One of the attractive aspects of a revenue put structure is market upside is retained by the project. The derivative provides a contracted floor on revenues, but does not expose to the project to significant ongoing payment obligations. The project would retain the flexibility to pursue other revenue streams.

Repurposing a HRCO

For a gas-fired project, the counterparty under a HRCO has an option to buy power for a price that depends on the market price for gas and on assumed characteristics about the plant's capability and costs to convert gas into electricity.

A HRCO can be physically-settled (meaning power is sold to the counterparty as part of the transaction) or financially-settled (meaning no power is sold to the counterparty).

In both physical and financial HRCOs, the hedge provider pays an fixed option premium each settlement period to the project company. This premium is a contracted revenue stream that is used for debt sizing.

Under physical HRCOs, power is actually sold to the counterparty as part of the transaction. The counterparty has the option each day to provide a notice to the project specifying the volume of power it wants to purchase the following day. The volume is subject to certain constraints negotiated before execution of the HRCO that reflect the project's assumed operational characteristics. The hedge provider pays the "strike price" per megawatt hour of power purchased. The strike price is equal to the market fuel price multiplied by an assumed heat rate, plus a fixed O&M charge per megawatt hour. The hedge provider also pays for assumed start-up costs for the plant.

Financial HRCOs likewise have a strike price calculated similarly to the corresponding concept in physical HRCOs. However, in financial HRCOs, the hedge provider does not buy power for the strike price. Rather, the hedge provider pays the strike price and the project company pays the market price. This settlement amount is netted against the option premium and start charge owed by the hedge provider.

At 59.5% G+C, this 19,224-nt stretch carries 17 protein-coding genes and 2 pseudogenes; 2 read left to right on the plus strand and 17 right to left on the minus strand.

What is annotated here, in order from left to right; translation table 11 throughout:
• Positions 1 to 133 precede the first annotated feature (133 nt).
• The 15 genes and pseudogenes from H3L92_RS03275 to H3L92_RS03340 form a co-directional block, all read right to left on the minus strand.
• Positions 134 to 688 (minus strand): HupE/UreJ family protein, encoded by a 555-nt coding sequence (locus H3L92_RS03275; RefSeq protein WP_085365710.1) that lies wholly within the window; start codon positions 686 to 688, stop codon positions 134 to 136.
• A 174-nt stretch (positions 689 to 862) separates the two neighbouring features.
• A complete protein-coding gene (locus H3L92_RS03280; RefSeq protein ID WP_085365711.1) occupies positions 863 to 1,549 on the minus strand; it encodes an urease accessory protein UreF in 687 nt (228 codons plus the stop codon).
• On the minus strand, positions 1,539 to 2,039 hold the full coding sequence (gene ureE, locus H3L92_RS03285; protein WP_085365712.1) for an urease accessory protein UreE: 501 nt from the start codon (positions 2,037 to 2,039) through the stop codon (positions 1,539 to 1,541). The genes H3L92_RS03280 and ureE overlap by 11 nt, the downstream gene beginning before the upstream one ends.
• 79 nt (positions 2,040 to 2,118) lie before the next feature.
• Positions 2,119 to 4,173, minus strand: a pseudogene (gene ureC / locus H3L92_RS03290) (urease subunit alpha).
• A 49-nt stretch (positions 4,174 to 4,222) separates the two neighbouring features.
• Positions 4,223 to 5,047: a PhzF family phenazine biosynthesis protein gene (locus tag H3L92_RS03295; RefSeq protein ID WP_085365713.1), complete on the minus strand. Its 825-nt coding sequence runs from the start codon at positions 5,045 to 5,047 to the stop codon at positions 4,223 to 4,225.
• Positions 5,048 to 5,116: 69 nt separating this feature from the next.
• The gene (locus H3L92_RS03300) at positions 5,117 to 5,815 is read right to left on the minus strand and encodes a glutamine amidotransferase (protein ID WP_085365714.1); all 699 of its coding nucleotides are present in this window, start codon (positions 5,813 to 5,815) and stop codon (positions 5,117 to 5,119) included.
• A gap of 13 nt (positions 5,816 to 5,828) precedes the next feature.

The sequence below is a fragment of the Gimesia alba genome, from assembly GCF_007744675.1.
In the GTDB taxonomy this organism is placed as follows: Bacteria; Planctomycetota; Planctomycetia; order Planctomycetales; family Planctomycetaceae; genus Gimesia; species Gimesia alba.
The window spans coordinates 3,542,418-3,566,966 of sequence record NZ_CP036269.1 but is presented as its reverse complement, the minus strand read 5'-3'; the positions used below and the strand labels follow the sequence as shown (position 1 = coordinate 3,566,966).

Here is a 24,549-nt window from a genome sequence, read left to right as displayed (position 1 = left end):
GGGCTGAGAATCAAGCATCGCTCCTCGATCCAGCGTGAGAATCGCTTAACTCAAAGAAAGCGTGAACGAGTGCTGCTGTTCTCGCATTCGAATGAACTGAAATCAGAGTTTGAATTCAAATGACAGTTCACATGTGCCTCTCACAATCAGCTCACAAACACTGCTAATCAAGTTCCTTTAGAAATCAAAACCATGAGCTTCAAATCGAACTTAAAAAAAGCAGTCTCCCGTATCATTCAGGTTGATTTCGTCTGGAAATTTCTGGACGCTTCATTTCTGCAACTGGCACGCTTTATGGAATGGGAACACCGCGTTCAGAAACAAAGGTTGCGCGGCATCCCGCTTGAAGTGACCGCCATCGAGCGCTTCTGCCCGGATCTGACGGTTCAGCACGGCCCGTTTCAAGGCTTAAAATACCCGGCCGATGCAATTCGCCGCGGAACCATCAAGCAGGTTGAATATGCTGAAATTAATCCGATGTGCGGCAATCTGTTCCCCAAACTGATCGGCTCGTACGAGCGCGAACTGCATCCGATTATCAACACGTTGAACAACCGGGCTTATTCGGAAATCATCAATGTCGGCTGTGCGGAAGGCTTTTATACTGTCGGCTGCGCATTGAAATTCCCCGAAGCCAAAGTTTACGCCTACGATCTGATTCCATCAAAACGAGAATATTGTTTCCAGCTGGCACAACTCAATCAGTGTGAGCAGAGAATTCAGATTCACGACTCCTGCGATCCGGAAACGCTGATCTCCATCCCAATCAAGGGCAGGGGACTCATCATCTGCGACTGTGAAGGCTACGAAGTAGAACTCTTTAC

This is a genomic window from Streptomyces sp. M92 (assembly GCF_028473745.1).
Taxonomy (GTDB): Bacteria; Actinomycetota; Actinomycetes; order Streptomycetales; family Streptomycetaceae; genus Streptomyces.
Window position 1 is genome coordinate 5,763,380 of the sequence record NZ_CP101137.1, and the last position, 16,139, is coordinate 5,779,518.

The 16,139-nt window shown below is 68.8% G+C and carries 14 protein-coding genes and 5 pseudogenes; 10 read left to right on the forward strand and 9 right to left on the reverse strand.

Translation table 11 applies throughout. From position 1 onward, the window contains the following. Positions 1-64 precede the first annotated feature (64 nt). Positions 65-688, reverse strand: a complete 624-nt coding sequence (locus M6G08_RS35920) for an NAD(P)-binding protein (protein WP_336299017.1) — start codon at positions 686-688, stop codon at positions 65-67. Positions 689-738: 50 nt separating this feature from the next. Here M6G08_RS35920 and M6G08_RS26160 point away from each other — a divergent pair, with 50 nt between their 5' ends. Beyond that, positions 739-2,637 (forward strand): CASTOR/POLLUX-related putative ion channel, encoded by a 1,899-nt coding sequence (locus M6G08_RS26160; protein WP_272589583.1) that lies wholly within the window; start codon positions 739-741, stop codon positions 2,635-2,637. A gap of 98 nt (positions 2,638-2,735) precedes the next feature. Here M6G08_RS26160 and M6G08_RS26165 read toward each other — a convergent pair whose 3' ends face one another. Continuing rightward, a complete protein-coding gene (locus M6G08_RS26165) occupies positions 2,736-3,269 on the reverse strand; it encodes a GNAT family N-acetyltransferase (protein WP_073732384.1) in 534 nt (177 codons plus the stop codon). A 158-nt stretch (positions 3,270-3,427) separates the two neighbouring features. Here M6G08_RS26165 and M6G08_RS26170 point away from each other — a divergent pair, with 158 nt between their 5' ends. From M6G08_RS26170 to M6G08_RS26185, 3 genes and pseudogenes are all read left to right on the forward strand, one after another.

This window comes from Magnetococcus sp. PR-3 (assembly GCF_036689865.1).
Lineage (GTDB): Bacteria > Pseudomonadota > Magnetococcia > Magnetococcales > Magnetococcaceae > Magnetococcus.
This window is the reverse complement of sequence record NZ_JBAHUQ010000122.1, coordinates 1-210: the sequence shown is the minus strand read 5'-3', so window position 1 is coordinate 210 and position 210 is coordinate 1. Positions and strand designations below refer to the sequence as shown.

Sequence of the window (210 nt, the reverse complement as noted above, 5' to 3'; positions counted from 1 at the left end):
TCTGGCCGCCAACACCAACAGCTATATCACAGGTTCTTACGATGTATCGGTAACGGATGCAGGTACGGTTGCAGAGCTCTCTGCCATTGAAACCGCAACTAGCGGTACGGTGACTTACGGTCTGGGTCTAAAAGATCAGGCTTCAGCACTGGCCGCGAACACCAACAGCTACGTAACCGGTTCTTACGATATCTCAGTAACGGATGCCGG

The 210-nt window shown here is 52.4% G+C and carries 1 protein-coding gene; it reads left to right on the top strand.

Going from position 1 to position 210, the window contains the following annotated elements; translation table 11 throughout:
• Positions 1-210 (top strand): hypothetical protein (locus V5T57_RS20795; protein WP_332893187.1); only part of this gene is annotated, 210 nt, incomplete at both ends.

Both physical and financial HRCOs could be repurposed for battery projects.

In a both physical and financial storage structures, the hedge provider would submit a schedule for each day specifying the purchase of a certain volume of energy (in the physical hedge) or notional amount hedged (in a financial hedge) per hour for the following day. The schedule would be subject to certain parameters mirroring the operational constraints of the storage project such as power capacity (which could decline over time to account for cell degradation), maximum duration or run time, depth of discharge, round-trip efficiency and charging hours.

Each settlement period, the hedge provider would pay the option amount.

In a physical transaction, the project would deliver energy during scheduled hours for the strike price, the product of the assumed round-trip efficiency and the charging electricity price during charging hours.

In a financial transaction, the counterparty would pay the strike price, the developer would pay the market price, and these payments would be netted, together with the option premium.

There are variations on the HRCO-based structure may be worth exploring, including so-called "look-back" options where settlement is based on optimal exercise schedules determined retroactively for each month.

The developer should be prepared to provide credit support to backstop its obligations under the offtake arrangement. This credit support would probably take the form of either a letter of credit, a parent guaranty from a creditworthy entity or a first-priority lien on the project assets and equity interests in the project company.